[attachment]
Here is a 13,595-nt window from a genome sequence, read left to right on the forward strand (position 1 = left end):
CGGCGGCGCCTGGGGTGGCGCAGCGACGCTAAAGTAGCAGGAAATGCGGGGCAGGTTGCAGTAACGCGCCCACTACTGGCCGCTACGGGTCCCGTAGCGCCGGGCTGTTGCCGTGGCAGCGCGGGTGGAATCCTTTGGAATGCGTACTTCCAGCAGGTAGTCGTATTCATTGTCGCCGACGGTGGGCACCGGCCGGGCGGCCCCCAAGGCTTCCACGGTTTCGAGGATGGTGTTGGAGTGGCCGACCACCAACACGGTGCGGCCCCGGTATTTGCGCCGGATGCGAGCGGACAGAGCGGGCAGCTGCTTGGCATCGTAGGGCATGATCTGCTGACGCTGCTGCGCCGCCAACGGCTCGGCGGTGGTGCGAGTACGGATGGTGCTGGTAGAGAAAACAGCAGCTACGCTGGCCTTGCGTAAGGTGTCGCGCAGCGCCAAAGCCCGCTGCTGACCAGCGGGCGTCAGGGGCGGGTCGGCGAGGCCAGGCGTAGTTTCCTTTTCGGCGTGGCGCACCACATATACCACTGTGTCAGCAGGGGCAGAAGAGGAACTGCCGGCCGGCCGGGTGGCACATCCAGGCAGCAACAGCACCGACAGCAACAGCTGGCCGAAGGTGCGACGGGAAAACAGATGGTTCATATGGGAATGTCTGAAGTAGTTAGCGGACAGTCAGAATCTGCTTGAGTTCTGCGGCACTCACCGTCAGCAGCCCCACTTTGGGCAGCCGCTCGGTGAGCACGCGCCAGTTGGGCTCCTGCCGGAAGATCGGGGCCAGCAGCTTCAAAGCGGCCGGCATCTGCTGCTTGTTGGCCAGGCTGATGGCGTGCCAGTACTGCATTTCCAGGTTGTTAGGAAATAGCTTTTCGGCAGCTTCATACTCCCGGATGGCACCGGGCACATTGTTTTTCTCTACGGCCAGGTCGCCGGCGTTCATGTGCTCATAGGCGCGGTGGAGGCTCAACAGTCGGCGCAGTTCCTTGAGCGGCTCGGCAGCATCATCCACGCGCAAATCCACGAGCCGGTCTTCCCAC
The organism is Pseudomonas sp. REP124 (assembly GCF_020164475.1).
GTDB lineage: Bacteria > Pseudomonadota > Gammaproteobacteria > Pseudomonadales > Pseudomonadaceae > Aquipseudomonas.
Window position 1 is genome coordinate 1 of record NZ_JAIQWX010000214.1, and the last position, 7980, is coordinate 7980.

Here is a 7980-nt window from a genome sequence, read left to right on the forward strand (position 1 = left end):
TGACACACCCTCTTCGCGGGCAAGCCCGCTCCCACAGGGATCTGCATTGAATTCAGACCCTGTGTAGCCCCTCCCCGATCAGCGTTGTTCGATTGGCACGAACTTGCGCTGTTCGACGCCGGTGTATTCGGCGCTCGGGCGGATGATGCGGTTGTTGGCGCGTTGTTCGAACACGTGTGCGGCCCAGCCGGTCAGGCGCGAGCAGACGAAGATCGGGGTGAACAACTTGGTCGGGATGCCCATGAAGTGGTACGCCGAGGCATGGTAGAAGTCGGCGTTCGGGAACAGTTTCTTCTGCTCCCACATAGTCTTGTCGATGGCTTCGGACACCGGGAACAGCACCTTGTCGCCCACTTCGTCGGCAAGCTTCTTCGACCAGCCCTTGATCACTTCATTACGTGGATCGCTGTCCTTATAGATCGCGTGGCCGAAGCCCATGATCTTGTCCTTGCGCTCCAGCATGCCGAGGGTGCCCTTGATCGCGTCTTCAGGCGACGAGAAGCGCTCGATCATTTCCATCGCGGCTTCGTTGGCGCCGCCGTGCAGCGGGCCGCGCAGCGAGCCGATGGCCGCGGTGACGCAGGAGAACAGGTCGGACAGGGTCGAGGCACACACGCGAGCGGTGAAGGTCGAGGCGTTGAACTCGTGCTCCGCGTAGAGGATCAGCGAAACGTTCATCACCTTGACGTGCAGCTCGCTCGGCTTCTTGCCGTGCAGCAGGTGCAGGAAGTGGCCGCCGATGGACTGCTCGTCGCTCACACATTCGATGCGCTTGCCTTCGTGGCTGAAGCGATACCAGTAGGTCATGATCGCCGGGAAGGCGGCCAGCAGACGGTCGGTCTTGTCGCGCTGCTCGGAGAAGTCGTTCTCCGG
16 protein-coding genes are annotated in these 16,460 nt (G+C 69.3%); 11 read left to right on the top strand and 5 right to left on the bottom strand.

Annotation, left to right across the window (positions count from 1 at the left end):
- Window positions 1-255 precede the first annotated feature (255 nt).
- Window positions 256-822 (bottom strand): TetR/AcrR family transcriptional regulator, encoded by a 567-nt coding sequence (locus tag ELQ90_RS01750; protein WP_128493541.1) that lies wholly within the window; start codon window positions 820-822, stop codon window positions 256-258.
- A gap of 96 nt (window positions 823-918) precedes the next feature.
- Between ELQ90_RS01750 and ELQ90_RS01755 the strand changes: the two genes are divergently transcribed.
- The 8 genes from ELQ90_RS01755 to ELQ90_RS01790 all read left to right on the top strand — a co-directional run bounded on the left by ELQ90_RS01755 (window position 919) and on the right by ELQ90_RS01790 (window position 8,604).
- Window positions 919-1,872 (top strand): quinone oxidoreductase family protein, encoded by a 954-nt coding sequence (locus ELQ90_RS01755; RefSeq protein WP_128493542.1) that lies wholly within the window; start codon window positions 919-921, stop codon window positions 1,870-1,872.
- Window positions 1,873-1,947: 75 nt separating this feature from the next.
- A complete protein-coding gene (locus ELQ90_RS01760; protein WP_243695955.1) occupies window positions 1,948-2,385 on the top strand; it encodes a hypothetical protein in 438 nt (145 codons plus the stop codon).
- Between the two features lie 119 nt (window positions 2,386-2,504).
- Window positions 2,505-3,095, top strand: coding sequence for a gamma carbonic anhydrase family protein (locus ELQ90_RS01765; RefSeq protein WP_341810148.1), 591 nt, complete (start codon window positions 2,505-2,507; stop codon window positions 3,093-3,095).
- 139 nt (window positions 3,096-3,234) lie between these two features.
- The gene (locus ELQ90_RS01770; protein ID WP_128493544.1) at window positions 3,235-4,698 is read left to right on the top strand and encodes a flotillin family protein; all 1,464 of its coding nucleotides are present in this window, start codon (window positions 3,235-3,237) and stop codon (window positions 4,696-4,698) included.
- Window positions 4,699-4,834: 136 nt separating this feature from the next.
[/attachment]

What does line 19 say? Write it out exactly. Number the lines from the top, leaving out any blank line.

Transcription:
- Window positions 2,505-3,095, top strand: coding sequence for a gamma carbonic anhydrase family protein (locus ELQ90_RS01765; RefSeq protein WP_341810148.1), 591 nt, complete (start codon window positions 2,505-2,507; stop codon window positions 3,093-3,095).